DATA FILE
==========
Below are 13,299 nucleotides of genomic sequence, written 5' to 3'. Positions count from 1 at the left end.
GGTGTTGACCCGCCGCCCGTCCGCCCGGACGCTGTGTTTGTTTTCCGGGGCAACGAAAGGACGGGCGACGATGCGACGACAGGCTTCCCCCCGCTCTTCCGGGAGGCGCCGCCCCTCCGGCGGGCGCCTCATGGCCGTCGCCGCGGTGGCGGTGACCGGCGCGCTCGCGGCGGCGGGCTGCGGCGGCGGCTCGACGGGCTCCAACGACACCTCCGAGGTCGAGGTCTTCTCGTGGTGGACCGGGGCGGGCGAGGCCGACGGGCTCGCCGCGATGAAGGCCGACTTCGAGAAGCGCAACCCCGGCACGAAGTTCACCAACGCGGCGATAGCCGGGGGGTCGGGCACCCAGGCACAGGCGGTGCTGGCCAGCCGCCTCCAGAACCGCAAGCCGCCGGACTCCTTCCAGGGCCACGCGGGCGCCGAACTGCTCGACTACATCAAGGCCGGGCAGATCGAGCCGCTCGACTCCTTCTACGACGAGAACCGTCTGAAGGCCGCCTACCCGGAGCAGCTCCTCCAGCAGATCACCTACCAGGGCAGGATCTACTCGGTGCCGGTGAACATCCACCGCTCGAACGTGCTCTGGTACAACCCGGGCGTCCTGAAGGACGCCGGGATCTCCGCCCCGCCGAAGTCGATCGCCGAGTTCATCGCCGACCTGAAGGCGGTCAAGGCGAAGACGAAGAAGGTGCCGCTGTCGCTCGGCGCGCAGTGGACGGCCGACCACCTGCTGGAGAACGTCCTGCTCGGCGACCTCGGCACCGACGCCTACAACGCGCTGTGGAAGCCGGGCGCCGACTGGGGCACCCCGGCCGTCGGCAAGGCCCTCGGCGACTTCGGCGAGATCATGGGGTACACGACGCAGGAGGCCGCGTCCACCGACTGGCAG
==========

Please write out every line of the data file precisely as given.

Below are 13,299 nucleotides of genomic sequence, written 5' to 3'. Positions count from 1 at the left end.
GGTGTTGACCCGCCGCCCGTCCGCCCGGACGCTGTGTTTGTTTTCCGGGGCAACGAAAGGACGGGCGACGATGCGACGACAGGCTTCCCCCCGCTCTTCCGGGAGGCGCCGCCCCTCCGGCGGGCGCCTCATGGCCGTCGCCGCGGTGGCGGTGACCGGCGCGCTCGCGGCGGCGGGCTGCGGCGGCGGCTCGACGGGCTCCAACGACACCTCCGAGGTCGAGGTCTTCTCGTGGTGGACCGGGGCGGGCGAGGCCGACGGGCTCGCCGCGATGAAGGCCGACTTCGAGAAGCGCAACCCCGGCACGAAGTTCACCAACGCGGCGATAGCCGGGGGGTCGGGCACCCAGGCACAGGCGGTGCTGGCCAGCCGCCTCCAGAACCGCAAGCCGCCGGACTCCTTCCAGGGCCACGCGGGCGCCGAACTGCTCGACTACATCAAGGCCGGGCAGATCGAGCCGCTCGACTCCTTCTACGACGAGAACCGTCTGAAGGCCGCCTACCCGGAGCAGCTCCTCCAGCAGATCACCTACCAGGGCAGGATCTACTCGGTGCCGGTGAACATCCACCGCTCGAACGTGCTCTGGTACAACCCGGGCGTCCTGAAGGACGCCGGGATCTCCGCCCCGCCGAAGTCGATCGCCGAGTTCATCGCCGACCTGAAGGCGGTCAAGGCGAAGACGAAGAAGGTGCCGCTGTCGCTCGGCGCGCAGTGGACGGCCGACCACCTGCTGGAGAACGTCCTGCTCGGCGACCTCGGCACCGACGCCTACAACGCGCTGTGGAAGCCGGGCGCCGACTGGGGCACCCCGGCCGTCGGCAAGGCCCTCGGCGACTTCGGCGAGATCATGGGGTACACGACGCAGGAGGCCGCGTCCACCGACTGGCAG